While producing food, employment, livelihood and wealth, fisheries can also generate a significant level of environmental impact on target and non-target resources as well as on sensitive habitats (NRC 2002; Lokkeborg 2005; FAO 2008). Marine debris from lost fishing gear can continue to fish and entangle a wide variety of wildlife. Destructive fishing and IUU fishing aggravate impacts of fishing on the food web and can alter ecosystem structure and function, and ultimately productivity and resilience to the impacts of other drivers such as climate change. This large and crucial subject cannot be dealt with here in any level of detail but it is clear that without serious efforts to define and reduce such impacts, marine ecosystems will risk much greater negative pressure, and policy conflicts between conservation and fisheries could reduce the scope to develop sustainable and productive fisheries.

(c) Fishing capacity and sectoral diversity

The structural and functional diversity of the sector needs to be carefully considered when considering its trends and future scenarios. Relevant typological dimensions include:

  •  scale of technology and investment separating small-scale and large-scale fisheries;
  •  business organization, ranging from artisanal (family business) to industrial (corporate);
  •  objectives such as: production of food for self-consumption (subsistence fisheries), fish meal and oils (reduction fisheries); the supply of local or international markets (commercial fisheries); or recreation (sport/recreational fisheries);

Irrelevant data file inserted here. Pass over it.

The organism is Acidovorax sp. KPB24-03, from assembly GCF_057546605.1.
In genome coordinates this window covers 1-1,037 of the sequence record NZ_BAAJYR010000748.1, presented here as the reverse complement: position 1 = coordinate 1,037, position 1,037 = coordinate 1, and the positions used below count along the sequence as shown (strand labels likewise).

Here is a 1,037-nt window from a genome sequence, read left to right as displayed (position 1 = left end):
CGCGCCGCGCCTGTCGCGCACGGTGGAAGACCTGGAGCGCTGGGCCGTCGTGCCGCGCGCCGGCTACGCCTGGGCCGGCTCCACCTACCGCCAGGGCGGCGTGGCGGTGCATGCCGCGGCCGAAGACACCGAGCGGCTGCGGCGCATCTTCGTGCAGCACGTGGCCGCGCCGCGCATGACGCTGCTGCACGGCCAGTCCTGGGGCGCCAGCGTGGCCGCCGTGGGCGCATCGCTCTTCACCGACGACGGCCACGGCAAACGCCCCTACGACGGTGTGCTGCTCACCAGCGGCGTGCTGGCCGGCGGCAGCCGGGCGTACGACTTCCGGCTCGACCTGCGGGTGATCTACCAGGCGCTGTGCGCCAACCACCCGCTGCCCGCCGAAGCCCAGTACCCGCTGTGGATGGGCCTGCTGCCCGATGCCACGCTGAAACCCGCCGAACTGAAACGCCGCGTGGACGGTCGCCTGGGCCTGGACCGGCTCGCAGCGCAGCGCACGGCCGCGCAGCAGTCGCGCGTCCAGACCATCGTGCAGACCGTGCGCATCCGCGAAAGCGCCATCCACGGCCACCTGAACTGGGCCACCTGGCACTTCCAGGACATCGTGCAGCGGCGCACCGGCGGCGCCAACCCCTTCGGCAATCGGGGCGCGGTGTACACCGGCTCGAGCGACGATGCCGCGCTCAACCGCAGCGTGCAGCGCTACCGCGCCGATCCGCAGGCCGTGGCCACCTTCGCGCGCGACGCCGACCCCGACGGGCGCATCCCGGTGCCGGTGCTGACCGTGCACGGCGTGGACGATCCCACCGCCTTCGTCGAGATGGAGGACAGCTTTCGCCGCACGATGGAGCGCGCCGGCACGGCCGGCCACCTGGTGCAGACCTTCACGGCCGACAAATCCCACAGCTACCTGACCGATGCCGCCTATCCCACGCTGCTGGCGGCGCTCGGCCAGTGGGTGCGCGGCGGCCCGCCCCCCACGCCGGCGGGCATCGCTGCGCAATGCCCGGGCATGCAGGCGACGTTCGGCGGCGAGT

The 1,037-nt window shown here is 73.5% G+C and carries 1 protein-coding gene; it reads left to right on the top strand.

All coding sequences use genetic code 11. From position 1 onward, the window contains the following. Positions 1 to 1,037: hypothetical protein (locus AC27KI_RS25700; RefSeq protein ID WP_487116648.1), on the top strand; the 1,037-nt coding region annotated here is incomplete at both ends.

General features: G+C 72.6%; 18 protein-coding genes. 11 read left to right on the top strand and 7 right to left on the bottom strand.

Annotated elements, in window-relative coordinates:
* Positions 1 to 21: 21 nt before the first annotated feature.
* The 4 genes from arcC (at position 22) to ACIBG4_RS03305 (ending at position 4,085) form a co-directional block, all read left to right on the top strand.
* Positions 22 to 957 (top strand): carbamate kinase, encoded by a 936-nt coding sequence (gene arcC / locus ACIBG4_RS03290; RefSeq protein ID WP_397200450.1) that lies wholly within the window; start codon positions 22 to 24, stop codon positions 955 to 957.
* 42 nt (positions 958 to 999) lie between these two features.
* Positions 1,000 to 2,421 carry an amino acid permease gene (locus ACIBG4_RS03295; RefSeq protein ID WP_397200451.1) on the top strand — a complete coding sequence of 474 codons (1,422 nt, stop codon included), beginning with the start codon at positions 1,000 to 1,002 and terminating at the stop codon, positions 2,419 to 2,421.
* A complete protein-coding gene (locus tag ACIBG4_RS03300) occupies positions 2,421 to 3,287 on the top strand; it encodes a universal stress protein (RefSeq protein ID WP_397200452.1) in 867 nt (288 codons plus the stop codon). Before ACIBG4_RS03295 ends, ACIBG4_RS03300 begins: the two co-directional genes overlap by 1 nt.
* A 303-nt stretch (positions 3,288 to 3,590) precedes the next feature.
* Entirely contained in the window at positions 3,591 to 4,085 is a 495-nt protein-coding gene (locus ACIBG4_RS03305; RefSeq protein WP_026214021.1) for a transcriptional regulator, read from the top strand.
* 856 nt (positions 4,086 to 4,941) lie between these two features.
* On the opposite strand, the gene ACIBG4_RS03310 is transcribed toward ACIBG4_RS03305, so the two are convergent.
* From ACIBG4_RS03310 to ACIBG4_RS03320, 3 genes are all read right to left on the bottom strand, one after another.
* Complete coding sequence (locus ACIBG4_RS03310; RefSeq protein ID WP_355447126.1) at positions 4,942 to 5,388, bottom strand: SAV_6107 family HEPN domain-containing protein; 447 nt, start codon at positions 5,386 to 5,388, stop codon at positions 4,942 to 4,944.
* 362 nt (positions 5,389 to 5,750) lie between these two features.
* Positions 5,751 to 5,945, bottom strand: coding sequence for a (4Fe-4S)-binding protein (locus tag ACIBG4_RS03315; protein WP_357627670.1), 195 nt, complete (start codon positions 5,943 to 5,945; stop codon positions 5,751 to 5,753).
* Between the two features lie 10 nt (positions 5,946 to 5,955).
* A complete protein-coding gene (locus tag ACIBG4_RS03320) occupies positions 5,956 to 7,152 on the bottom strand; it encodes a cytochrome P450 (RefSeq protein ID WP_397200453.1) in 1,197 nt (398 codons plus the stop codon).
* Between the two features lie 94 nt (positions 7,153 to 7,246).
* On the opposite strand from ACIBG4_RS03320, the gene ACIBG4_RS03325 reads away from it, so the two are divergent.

•  target resources: e.g. high-value bottom fish fisheries or low-value small pelagic fisheries;
  •  type of jurisdiction, e.g. national (exclusive economic zones, EEZs) or international fisheries, whether in two EEZs (on shared stocks), in an EEZ and the high seas (on straddling stocks), or at regional level (e.g. tuna or Antarctic fisheries);
  •  location in the production chain (capture, processing and distribution);
  •  supporting activities (maintenance, provisioning, etc.); and
  •  landing base, e.g. rural versus urban fisheries.

Though valid across a wide range of cases, these basic typologies may disguise more complex features. For instance, bottom fish could be of low value and some pelagic fish fetch record-high prices (e.g. bluefin tuna). Some species have bottom and pelagic characteristics (e.g. Alaska pollock). Some fisheries may be both small- and large-scale (e.g. large freezer mother boats using contracted canoes as fishing units). Small-scale fisheries may be technologically sophisticated and highly productive1 and a growing number of them export their production.

(i) Fleet size distribution

There are no complete or consistent time series but according to FAO (2009, SOFIA 1990–2008), the global fleet size, all vessel sizes included, had doubled from about two million vessels in the 1970s to some four million in the 2000s. The largest number operates from Asia. According to FAO (2009), the size of the Chinese fleet of vessels over 100 tonnes in 1996 was approximately 15 000. Adding these to the vessels registered by the Lloyds Maritime Information Services (LMIS; FAO 1999, p. 73) leads to an estimate of the world fleet size of 43–45 000 vessels over 100 tonnes in 1996. No data have been found about its evolution since then, but FAO (2009, fig. 18) indicates that the world fleet size as now registered in the Lloyds database has remained practically identical in number and tonnage. About 500 new industrial vessels were built every year in the 1950s, growing to about 2000 per year in the mid-1970s, and decreasing rapidly to about 300 per year in the early 2000s (Garcia & Grainger 2005)2 and to 50 vessels per year in 2007 (FAO 2009, fig. 19). Recent data seem to confirm that the period of large investment in large-size vessels, which peaked around the mid-1980s (Garcia & Grainger 2005), is largely over. However, the global fleet capacity index (fishing power) appears to have increased by a factor of six between 1970 and 2005, a period during which the global harvesting productivity decreased by the same amount (World Bank 2009).

(d) Contribution to food security